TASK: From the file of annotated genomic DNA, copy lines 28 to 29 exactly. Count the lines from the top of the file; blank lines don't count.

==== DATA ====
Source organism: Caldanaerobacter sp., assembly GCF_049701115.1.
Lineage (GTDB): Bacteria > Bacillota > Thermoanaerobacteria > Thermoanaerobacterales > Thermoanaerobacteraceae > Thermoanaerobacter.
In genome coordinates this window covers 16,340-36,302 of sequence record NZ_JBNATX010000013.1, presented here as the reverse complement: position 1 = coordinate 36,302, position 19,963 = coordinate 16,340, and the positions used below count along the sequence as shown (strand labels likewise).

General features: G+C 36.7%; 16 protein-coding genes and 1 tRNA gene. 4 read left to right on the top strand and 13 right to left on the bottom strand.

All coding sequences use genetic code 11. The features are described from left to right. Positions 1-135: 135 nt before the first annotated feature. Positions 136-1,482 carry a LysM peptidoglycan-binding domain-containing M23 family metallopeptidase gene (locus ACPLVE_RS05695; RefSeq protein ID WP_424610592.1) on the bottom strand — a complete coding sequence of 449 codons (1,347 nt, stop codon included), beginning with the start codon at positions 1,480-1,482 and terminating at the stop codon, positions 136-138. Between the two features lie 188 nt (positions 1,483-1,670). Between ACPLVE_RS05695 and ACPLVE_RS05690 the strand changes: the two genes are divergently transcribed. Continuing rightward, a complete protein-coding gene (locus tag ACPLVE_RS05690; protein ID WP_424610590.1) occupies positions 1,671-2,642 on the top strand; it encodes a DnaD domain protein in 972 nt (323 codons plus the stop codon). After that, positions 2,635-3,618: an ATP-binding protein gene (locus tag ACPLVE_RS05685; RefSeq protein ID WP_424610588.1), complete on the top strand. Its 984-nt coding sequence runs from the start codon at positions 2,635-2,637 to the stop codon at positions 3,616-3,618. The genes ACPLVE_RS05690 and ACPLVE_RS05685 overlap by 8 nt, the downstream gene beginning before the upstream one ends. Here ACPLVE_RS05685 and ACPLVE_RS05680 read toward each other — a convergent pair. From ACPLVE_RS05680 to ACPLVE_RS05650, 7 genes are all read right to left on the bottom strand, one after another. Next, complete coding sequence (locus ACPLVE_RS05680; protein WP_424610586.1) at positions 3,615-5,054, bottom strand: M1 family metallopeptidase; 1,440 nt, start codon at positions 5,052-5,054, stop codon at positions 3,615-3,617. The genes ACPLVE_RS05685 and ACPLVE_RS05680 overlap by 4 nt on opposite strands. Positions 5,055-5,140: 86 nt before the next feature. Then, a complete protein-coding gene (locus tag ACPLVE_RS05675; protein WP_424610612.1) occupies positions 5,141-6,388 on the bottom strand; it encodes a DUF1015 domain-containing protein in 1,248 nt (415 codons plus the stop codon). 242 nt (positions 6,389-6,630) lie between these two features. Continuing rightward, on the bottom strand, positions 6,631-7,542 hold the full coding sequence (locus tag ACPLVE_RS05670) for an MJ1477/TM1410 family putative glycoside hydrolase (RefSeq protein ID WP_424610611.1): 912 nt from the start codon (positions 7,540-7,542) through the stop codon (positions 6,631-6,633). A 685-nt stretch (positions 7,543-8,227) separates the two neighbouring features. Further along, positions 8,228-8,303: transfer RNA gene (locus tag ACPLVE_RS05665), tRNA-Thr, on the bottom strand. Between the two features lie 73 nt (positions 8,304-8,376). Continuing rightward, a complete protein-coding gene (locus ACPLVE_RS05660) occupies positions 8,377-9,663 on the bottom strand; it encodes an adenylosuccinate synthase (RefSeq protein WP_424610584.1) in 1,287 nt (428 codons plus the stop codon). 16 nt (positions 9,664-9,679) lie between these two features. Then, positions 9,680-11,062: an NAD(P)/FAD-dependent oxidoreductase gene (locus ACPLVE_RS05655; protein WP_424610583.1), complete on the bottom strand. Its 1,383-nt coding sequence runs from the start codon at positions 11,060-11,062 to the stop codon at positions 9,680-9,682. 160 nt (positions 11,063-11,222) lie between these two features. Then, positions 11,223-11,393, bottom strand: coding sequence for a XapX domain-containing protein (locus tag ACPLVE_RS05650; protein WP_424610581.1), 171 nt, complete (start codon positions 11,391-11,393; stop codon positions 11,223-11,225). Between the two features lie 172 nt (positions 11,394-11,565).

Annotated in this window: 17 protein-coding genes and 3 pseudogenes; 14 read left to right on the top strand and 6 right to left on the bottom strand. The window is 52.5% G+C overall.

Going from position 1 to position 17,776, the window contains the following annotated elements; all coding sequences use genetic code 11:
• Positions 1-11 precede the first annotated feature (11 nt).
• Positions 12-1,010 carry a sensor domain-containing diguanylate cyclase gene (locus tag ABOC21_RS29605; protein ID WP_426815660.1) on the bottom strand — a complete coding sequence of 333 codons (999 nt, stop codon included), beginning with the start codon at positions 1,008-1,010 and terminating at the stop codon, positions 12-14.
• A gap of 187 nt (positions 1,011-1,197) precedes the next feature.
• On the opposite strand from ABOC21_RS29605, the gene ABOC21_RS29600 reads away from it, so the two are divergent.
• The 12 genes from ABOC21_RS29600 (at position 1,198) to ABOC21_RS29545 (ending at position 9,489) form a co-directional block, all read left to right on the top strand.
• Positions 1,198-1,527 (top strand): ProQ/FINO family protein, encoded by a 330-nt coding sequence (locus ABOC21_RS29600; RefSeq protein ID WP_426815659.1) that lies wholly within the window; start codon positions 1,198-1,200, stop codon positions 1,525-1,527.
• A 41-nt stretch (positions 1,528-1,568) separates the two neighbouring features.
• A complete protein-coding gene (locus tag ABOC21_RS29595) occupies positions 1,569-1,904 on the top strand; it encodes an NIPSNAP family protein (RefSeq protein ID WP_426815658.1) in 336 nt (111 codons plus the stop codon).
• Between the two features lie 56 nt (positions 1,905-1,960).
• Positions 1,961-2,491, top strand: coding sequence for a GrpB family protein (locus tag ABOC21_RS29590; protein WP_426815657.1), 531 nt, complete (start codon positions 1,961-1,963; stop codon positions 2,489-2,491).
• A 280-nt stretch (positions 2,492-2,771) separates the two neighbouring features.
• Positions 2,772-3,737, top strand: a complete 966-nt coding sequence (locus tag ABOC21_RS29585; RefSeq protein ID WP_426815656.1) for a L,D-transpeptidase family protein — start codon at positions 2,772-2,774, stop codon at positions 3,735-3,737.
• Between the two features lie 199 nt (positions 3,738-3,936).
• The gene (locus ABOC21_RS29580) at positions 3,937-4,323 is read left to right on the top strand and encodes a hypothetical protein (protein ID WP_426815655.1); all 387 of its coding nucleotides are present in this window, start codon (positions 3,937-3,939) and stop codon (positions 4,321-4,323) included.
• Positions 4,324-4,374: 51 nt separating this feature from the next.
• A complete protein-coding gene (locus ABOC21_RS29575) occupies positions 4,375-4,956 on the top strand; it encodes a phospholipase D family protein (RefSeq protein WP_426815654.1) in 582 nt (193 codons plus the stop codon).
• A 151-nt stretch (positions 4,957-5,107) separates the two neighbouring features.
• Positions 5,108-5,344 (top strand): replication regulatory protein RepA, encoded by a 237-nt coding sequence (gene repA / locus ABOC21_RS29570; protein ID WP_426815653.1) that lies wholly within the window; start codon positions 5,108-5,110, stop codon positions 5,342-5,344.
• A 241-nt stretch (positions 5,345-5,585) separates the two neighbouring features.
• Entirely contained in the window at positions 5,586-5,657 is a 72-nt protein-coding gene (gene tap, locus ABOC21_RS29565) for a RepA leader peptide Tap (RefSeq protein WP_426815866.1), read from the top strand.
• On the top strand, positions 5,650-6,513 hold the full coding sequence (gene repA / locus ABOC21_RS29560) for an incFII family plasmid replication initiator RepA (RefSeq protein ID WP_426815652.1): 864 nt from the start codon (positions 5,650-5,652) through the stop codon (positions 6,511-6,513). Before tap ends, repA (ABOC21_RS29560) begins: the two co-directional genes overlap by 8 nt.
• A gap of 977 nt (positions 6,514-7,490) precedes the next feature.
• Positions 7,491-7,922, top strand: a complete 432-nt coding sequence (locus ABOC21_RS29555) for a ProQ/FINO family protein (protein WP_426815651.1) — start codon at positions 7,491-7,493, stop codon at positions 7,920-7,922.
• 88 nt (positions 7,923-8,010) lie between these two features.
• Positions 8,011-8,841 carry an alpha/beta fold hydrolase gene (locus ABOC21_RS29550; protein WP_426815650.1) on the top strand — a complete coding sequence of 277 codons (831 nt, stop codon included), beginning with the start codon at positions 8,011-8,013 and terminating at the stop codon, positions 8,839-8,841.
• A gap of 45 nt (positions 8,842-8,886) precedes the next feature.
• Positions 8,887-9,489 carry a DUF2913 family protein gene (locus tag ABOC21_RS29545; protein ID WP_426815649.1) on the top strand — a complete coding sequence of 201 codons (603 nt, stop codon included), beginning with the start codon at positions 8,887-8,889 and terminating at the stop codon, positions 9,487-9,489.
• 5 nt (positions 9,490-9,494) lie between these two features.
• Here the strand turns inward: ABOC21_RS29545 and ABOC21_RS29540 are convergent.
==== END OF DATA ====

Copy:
• On the top strand, positions 5,650-6,513 hold the full coding sequence (gene repA / locus ABOC21_RS29560) for an incFII family plasmid replication initiator RepA (RefSeq protein ID WP_426815652.1): 864 nt from the start codon (positions 5,650-5,652) through the stop codon (positions 6,511-6,513). Before tap ends, repA (ABOC21_RS29560) begins: the two co-directional genes overlap by 8 nt.
• A gap of 977 nt (positions 6,514-7,490) precedes the next feature.